For example, did your child develop an anaphylactic reaction within four hours of getting the DTaP vaccine? While a reaction 14 hours after the vaccine would be much less likely to be caused by the vaccine, if it occurred within 4 hours, that could certainly be a vaccine injury.

How about a child who developed thrombocytopenic purpura 90 days after getting his MMR vaccine? That is unlikely to be a vaccine injury, as the MMR vaccine typically causes TTP within 7 to 30 days.

If you think that your child has had a vaccine injury, be sure to talk to your pediatrician. You should also report any vaccine reaction to Vaccine Adverse Event Reporting System (VAERS) and if you truly believe that your child has been injured by a vaccine, you can file a claim with the National Vaccine Injury Compensation Program (VICP).

“You may file a claim if you received a vaccine covered by the VICP and believe that you have been injured by this vaccine.”

What You Need to Know About the National Vaccine Injury Compensation Program (VICP)

How will your pediatrician figure out if it is a vaccine injury? Among the things that they will consider when evaluating a reaction after a vaccine will be the answers to some key questions, including:

  • Is there any evidence that something else caused the reaction? While getting a vaccine could cause an anaphylactic reaction, so could the fact that your child just eat a peanut butter and jelly sandwich.
  • Is there a known causal association between the reaction and the vaccine?
  • Is there strong evidence against a causal association between the reaction and the vaccine?
  • Is there a laboratory test that implicates the vaccine as a cause of the reaction?
  • If the reaction is an infection, did it have a vaccine or wild type origin?

Your pediatrician will also consider other factors when making a decision, including whether other patients were affected (might implicate a contaminated vaccine), and will make sure that the original diagnosis is correct.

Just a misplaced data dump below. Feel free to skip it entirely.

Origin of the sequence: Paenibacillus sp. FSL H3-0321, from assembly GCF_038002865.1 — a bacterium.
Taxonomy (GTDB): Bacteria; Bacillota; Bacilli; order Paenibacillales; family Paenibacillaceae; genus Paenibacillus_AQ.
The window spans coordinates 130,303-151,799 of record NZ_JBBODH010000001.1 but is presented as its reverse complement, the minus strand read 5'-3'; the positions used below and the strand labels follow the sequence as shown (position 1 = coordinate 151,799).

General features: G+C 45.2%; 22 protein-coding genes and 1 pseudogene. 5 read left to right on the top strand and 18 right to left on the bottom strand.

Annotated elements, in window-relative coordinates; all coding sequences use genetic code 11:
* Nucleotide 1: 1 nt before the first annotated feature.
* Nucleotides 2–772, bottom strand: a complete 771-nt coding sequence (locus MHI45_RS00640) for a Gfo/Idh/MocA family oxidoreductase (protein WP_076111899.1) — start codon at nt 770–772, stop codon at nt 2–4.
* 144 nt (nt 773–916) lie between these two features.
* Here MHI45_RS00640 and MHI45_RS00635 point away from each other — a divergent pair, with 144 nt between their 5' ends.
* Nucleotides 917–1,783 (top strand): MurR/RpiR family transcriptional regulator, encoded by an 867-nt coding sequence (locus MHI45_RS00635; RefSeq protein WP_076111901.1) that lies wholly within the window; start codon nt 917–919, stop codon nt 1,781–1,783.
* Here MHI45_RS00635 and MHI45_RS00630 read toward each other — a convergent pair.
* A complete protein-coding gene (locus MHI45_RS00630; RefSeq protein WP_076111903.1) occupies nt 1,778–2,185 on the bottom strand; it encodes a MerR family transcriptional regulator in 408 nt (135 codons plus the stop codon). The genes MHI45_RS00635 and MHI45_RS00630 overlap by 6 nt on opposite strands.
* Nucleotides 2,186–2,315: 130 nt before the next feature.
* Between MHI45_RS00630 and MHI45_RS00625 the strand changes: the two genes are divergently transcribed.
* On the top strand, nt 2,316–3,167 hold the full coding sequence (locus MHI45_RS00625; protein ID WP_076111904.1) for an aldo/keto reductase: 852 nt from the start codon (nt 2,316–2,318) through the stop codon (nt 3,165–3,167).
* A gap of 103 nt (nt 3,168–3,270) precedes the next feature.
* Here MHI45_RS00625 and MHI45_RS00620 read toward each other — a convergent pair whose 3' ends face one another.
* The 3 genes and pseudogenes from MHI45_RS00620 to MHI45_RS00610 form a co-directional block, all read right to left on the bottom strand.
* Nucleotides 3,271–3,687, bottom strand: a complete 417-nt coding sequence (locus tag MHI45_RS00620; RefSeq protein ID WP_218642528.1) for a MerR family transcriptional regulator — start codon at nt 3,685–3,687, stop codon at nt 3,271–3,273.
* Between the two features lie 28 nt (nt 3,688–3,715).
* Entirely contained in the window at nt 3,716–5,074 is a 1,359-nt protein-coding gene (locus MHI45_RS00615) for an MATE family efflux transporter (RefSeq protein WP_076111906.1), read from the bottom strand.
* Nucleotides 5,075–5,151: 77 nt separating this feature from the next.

Being able to answer all of these questions often puts pediatricians in the unique position of correctly evaluating potential vaccine injuries. There is even a standardized algorithm that can help your pediatrician collect and interpret all of the data they will get when evaluating a possible vaccine injury.

Another algorithm can help evaluate and manage suspected allergic reactions, including immediate or type 1 hypersensitivity reactions and delayed type 3 hypersensitivity reactions. If the reaction is consistent with an allergic reaction and additional doses of the vaccine are still needed, possible next steps in this algorithm include serologic testing for immunity and skin testing with the vaccine or vaccine components.

For extra help, your pediatrician can consult an allergist or immunologist before considering giving your child another vaccine, if necessary. Experts at the Clinical Immunization Safety Assessment (CISA) are also available for consults about suspected vaccine injuries.

Over-Diagnosing Vaccine Injuries

In addition to vaccine side effects and vaccine injuries, it is much more common for children and adults to develop health problems and symptoms after getting a vaccine that have nothing to do with the vaccine. These are events, sometimes tragic, that would have happened even if they had not been vaccinated.

Anytime we see a post about vaccines and SIDS, we know what happened, an anti-vaccine Facebook group is taking advantage of a grieving family.
Anytime we see a post about vaccines and SIDS, we know what happened, an anti-vaccine Facebook group is taking advantage of a grieving family.

Despite the evidence against it, some parents may still think that their child has been injured or damaged by a vaccine, especially if they:

  • believe all of the vaccine injury stories they hear on the Internet
  • misuse vaccine package inserts
  • believe that VAERS reports have all been confirmed to be true
  • think that vaccine injuries can occur months or years after getting a vaccine
  • find a case report in PubMed and think that is convincing evidence of causality, even though it is really nothing more than a glorified anecdote
  • have found their way into a Facebook group where folks think vaccines always injure kids
  • go to a homeopath, chiropractor, or holistic practitioner who told them the child was injured

For example, studies have repeatedly shown that “vaccination does not increase the overall risk of sudden infant death (SIDS),” and that “the risk of SIDS in vaccinated cases and controls is neither increased nor reduced during the early post-vaccination period.”

What should you do if you really think that your child has a vaccine injury?
Just what a parent needs when their baby dies of SIDS, someone to reach out and tell them it was because they had him vaccinated… 

So a VAERS report of SIDS on the night that an infant received his 4 month vaccines, while tragic, would likely not end up being classified as a true vaccine injury.